I open the shutter when the movie begins, when the title shows up. Then I just leave the camera open for two, three hours - whatever the length of the movie is. When the ending credit shows up, I just close the shutter. So I photograph the entire movie images. When I process the film no images from the movie show, just showing a white light left on the screen. Interiors of the theatre shows, reflecting the white light coming out from the screen. The people who were in the theatre all disappear receiving this radiant white light from the screen, which means I probably want to say too much information ends up in nothingness. How do you show the nothingness, emptiness? You have to have something surrounding the nothingness. In this case, the movie theatre is the “case” that holds this emptiness.
- Hiroshi Sugimoto, from Contacts, Vol. 2 (1992).
Photos: Hiroshi Sugimoto, Theatres.
I’ve realised that my posts have been highly concentrated in the realm of photography lately, so I’ve decided to do something else and share two interviews with Morrissey. For those who don’t know him, he’s the singer from The Smith, the godfather of all the irony-loving indie kids/had been indie-kids in the 80’s. Seriously, if you ever see the kind of indie-kid who wears tight jeans, listens to music with big headphones on a double-decker bus (and hang around in a corner of the room at house parties), at least 12% of their soul has been expressed or assuaged by Morrissey at some point in their lives. Naturally, people would describe or judge him in different ways, but many would agree that there is none quite like him.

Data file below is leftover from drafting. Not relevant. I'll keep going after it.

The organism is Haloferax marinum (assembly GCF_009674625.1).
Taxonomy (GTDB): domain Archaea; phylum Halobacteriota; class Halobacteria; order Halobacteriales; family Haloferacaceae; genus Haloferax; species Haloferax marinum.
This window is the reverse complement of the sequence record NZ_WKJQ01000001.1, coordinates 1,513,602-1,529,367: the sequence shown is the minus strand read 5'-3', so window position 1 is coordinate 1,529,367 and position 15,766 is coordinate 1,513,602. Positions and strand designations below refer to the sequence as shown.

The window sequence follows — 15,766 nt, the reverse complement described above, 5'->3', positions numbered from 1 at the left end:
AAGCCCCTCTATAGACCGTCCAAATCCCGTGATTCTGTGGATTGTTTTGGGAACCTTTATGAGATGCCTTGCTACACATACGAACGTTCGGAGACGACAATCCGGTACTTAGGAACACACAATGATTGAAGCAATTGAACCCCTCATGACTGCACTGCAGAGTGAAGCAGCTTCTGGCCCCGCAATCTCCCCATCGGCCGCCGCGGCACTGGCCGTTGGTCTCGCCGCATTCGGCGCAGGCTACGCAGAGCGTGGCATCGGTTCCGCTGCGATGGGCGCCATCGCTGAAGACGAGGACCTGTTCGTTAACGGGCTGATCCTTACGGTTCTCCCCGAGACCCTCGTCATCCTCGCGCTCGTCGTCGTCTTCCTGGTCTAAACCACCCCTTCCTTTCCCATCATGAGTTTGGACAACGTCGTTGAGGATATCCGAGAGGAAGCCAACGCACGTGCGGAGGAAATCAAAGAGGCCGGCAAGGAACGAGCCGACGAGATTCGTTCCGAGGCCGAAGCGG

But enough on my perspective. The first one is from 1984 when The Smiths just broke through with their self-titled debut album, The Smiths.
The second interview is from when he was nominated as the Greatest Living Icon for the BBC 2 Culture Show.
I find it tremendously interesting that a man with such fragile roots can develop to be so arrogant in the image of his own brilliance. The funny thing is, both the fragility and the arrogance (along with his poetic genius + great sense of humour) are equally manifested, and equally essential in his music and words. Morrissey, is possibly comical/profound passive-aggressiveness at its best.
If his strange yet fascinating being has piqued your interest, you can listen to Heaven Knows I’m Miserable Now - one of The Smiths’ many, many great songs.
Of all the means of expression, photography is the only one that fixes forever the precise and transitory instant. We photographers deal in things which are continually vanishing, and when they have vanished, there is no contrivance on earth which can make them come back again. We cannot develop and print a memory.
Memory is very important, the memory of each photo taken, flowing at the same speed as the event. During the work, you have to be sure that you haven’t left any holes, that you’ve captured everything, because afterwards it will be too late.